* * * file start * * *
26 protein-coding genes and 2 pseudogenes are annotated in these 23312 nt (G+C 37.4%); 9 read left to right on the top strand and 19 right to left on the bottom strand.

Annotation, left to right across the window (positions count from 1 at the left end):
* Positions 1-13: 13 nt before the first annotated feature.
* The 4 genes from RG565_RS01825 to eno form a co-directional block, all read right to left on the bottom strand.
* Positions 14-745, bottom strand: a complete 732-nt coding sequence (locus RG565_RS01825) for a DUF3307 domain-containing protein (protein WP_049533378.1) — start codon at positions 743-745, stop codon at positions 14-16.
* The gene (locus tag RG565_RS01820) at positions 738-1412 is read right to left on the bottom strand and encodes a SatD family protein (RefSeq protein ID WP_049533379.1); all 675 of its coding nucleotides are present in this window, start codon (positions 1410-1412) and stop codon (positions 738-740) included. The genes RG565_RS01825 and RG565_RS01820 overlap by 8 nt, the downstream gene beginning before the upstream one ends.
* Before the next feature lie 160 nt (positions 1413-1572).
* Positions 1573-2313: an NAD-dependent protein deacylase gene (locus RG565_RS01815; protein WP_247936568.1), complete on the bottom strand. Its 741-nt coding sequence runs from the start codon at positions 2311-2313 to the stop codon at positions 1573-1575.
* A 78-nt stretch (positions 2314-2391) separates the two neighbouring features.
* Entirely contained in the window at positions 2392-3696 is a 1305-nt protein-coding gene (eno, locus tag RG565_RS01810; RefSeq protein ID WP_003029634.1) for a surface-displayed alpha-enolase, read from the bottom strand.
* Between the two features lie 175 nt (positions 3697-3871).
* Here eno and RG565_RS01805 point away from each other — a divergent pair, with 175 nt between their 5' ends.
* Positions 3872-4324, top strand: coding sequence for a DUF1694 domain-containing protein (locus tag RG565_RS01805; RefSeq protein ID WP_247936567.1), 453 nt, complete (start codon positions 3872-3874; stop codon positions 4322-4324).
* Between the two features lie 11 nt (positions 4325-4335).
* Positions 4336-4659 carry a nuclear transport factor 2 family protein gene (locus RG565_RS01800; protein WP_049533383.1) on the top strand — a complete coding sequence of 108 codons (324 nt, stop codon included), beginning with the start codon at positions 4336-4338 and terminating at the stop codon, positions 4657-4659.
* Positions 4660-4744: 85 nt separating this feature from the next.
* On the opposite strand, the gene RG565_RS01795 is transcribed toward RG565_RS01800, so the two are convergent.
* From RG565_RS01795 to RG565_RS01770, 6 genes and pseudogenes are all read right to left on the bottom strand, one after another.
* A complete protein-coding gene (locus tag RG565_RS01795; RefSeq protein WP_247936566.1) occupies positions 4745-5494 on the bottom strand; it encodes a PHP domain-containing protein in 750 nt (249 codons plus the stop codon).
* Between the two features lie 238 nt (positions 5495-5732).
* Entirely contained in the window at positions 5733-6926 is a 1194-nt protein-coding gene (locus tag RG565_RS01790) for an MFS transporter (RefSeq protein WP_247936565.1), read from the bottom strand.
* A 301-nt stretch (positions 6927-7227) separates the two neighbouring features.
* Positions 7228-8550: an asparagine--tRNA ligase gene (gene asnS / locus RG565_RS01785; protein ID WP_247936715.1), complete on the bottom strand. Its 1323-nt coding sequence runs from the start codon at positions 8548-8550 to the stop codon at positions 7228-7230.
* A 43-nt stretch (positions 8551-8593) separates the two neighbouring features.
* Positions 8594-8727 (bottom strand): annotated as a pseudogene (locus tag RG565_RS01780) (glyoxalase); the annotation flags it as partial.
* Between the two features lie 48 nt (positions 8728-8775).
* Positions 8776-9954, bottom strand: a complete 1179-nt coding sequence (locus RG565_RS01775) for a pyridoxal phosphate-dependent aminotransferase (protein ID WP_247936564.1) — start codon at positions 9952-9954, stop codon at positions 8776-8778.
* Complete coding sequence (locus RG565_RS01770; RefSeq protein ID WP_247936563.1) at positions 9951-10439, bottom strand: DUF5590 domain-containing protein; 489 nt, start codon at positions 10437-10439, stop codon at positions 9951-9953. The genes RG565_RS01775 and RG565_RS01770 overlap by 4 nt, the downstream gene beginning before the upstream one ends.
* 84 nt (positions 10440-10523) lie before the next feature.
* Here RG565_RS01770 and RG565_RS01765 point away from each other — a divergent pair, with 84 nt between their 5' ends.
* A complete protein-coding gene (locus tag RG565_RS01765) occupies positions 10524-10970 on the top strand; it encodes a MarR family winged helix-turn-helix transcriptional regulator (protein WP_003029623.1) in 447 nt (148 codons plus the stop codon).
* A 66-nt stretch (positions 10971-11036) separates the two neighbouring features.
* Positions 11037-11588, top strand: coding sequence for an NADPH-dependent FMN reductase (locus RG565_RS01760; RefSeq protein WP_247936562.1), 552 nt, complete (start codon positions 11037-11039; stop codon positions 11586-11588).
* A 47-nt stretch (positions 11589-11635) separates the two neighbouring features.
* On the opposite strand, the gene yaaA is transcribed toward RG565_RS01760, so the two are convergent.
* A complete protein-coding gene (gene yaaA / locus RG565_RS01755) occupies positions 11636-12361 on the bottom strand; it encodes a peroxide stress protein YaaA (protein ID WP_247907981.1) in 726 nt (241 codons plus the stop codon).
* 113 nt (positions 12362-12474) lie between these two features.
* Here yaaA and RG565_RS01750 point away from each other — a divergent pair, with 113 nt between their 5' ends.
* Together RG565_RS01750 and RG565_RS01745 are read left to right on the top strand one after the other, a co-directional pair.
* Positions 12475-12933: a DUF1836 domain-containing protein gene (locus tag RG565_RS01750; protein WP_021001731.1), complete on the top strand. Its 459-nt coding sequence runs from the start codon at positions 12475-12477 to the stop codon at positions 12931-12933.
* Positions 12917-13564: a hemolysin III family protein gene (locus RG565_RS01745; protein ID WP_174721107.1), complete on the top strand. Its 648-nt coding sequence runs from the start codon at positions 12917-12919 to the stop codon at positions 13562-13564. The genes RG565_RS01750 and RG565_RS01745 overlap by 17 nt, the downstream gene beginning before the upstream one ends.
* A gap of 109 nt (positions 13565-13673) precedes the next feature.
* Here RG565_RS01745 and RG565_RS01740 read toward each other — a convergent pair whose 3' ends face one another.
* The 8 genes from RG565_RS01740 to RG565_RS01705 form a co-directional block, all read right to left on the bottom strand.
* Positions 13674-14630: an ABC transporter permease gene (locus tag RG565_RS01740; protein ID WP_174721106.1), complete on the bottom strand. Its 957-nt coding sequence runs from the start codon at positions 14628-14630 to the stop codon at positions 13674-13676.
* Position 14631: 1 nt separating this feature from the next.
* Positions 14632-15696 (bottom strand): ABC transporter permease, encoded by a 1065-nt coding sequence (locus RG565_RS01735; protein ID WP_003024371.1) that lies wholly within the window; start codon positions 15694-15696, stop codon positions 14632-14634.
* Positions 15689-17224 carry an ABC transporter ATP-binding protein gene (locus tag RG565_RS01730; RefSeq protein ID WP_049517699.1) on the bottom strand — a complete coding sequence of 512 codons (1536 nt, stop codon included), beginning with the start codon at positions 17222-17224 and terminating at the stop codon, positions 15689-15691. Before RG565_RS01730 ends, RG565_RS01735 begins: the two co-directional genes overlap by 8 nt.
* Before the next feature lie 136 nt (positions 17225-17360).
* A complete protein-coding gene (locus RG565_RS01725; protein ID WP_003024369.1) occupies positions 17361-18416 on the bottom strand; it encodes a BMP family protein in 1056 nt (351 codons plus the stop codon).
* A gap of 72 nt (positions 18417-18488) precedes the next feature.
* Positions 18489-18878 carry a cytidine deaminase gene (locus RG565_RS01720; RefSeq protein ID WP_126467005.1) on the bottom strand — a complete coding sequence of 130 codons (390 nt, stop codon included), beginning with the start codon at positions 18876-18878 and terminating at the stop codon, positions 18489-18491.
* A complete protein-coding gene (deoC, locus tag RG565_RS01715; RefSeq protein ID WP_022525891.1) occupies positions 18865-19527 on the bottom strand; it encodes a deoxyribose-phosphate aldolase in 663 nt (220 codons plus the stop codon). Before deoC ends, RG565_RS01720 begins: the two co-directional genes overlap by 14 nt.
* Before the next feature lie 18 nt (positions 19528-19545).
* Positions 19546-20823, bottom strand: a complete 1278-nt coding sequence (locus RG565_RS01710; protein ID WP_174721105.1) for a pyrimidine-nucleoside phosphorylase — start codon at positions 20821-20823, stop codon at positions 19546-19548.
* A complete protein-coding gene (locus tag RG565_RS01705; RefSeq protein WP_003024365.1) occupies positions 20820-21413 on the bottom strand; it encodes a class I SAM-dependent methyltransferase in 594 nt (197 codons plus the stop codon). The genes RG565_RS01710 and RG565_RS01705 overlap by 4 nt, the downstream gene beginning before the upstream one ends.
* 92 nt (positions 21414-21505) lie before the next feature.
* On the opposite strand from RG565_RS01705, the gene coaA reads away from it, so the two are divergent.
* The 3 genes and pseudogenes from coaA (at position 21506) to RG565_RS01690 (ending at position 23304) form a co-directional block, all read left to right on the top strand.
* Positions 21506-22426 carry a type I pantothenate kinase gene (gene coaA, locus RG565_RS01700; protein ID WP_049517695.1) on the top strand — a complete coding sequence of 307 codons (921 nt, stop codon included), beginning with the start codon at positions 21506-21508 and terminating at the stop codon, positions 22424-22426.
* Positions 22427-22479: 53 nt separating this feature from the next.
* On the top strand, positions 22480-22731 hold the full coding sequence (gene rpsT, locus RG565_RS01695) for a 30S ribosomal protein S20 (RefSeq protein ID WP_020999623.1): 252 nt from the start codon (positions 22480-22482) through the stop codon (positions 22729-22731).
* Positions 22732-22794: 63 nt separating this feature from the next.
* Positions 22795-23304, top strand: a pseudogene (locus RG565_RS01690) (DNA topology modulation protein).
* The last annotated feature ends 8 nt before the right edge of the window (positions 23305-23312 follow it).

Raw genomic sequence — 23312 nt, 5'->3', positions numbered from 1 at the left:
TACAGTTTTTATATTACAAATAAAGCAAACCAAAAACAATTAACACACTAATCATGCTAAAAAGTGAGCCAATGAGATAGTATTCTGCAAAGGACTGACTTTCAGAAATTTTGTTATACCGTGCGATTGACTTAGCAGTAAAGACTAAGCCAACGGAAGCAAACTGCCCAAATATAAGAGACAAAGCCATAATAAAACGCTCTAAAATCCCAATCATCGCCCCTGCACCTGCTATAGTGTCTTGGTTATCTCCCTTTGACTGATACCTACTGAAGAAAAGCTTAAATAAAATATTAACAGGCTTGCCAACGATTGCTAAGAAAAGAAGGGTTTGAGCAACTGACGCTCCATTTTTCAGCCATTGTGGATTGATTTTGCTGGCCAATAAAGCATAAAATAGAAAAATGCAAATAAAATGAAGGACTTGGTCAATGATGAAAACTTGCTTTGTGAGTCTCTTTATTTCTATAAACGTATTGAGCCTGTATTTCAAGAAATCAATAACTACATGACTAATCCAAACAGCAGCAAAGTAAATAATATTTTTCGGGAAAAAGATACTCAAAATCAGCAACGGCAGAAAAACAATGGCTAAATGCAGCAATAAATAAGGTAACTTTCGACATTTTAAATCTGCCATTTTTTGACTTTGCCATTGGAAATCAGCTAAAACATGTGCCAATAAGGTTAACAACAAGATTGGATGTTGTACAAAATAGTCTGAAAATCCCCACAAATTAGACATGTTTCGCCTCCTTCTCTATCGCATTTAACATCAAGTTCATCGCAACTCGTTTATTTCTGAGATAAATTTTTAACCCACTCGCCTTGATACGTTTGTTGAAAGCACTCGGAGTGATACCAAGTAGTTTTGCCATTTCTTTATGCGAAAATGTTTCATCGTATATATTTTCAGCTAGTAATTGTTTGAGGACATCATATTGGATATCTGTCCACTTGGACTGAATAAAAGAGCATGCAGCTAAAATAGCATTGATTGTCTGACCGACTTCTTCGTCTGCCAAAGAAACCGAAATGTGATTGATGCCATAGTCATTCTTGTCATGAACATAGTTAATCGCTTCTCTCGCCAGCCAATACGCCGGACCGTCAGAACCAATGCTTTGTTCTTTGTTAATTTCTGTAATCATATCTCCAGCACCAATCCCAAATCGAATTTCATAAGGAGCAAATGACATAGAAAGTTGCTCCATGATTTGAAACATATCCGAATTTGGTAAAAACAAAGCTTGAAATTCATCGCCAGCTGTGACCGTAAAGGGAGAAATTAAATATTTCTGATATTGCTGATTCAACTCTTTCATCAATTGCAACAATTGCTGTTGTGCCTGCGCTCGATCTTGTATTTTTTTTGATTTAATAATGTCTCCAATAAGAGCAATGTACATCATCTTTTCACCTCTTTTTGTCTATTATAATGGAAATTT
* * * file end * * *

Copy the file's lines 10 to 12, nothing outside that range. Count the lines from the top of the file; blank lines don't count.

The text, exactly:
* Entirely contained in the window at positions 2392-3696 is a 1305-nt protein-coding gene (eno, locus tag RG565_RS01810; RefSeq protein ID WP_003029634.1) for a surface-displayed alpha-enolase, read from the bottom strand.
* Between the two features lie 175 nt (positions 3697-3871).
* Here eno and RG565_RS01805 point away from each other — a divergent pair, with 175 nt between their 5' ends.